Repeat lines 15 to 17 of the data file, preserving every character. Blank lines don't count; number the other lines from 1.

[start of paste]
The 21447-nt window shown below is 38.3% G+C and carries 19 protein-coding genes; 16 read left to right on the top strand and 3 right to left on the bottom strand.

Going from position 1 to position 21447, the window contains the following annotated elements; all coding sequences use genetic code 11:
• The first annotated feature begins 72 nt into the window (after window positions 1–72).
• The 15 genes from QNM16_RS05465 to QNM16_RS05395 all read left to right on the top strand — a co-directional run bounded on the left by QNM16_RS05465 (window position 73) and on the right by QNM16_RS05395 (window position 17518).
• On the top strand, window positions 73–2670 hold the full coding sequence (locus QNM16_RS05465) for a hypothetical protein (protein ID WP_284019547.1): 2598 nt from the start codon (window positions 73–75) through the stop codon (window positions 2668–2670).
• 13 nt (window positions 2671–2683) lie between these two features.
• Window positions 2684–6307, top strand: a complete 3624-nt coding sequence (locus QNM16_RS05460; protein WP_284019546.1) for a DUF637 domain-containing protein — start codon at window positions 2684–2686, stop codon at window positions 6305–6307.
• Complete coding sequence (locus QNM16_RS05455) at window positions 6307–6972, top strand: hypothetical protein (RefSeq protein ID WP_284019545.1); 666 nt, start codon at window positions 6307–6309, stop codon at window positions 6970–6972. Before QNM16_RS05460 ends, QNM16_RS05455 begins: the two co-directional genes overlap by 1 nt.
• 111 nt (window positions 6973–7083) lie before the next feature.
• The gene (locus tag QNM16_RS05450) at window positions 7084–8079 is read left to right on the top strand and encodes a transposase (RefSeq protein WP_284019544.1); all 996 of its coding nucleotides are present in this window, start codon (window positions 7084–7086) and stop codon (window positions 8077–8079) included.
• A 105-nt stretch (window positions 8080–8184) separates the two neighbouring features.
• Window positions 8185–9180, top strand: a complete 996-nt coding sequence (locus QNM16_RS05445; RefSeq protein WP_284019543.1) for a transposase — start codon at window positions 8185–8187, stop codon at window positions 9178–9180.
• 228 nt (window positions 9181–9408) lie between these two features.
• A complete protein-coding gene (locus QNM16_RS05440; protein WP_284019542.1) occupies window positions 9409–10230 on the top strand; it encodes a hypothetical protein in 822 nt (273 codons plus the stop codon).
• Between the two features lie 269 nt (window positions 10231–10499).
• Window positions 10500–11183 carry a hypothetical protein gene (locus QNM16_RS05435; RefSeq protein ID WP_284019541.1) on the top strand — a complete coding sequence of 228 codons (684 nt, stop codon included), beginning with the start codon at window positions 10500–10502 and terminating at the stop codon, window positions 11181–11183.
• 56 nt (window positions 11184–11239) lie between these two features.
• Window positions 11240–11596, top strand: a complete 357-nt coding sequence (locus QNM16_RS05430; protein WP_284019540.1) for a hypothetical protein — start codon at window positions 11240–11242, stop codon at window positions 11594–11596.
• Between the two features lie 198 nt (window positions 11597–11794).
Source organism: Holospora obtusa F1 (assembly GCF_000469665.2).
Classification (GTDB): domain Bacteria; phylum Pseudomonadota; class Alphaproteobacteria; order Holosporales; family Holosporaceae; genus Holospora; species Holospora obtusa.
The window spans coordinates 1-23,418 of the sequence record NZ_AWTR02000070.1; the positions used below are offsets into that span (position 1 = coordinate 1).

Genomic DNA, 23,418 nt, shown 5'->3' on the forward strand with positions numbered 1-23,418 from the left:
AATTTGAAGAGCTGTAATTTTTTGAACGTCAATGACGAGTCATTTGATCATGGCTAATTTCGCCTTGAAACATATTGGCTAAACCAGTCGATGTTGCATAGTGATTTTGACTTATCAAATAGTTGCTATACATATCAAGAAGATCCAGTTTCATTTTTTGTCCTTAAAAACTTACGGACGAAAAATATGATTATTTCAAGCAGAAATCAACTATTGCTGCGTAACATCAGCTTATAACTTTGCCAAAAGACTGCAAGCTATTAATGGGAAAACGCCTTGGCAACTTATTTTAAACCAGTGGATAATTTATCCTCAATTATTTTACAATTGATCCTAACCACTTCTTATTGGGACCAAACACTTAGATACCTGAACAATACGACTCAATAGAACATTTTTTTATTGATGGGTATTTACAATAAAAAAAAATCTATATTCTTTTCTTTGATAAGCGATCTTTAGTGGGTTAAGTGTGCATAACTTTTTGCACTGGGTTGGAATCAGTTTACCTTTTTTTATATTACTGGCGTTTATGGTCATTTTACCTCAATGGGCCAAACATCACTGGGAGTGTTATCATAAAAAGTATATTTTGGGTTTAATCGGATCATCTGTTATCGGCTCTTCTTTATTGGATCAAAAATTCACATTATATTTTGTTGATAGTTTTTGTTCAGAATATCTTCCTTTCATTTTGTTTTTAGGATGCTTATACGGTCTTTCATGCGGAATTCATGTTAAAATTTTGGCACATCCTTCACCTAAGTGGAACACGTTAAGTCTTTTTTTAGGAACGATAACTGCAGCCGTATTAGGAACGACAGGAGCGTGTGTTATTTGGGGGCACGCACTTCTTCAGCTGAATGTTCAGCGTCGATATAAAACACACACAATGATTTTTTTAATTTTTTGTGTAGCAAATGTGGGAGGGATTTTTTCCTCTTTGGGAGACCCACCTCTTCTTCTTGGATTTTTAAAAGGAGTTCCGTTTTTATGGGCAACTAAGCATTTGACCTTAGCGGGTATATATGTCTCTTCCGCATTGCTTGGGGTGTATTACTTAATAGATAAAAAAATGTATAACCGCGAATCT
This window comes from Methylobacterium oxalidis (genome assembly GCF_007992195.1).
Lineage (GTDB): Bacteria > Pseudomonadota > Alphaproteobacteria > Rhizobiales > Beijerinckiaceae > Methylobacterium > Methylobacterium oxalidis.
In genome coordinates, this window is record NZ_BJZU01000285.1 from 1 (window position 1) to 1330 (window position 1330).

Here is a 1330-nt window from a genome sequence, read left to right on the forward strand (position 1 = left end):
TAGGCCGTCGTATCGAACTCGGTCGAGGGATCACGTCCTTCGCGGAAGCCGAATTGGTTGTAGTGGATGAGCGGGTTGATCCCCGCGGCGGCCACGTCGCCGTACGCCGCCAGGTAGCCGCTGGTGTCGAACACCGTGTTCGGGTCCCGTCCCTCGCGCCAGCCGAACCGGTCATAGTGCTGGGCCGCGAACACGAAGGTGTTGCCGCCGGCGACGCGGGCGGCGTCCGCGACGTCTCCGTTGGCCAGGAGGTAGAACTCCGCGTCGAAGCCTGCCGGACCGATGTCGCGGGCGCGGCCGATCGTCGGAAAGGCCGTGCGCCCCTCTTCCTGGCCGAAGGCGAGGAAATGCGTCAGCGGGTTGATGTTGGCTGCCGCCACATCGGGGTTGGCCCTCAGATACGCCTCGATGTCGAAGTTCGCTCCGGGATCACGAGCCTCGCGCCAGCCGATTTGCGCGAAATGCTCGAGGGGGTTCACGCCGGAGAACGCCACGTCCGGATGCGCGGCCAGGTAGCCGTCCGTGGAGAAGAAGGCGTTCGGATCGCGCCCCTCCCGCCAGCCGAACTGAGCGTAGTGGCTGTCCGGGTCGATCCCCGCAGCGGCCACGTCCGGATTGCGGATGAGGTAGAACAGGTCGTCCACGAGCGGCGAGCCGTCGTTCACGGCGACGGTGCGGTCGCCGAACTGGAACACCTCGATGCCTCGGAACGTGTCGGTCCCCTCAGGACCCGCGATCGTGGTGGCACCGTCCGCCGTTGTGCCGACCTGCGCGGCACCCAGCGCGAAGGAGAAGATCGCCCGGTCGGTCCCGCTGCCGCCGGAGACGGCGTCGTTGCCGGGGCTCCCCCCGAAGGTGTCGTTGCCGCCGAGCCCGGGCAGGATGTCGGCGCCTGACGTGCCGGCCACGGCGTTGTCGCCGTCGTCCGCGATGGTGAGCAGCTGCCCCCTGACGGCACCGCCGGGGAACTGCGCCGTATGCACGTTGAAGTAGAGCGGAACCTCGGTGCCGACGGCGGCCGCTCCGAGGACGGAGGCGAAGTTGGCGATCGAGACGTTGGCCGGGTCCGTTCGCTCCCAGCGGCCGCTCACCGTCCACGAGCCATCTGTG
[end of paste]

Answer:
• Between the two features lie 269 nt (window positions 10231–10499).
• Window positions 10500–11183 carry a hypothetical protein gene (locus QNM16_RS05435; RefSeq protein ID WP_284019541.1) on the top strand — a complete coding sequence of 228 codons (684 nt, stop codon included), beginning with the start codon at window positions 10500–10502 and terminating at the stop codon, window positions 11181–11183.
• 56 nt (window positions 11184–11239) lie between these two features.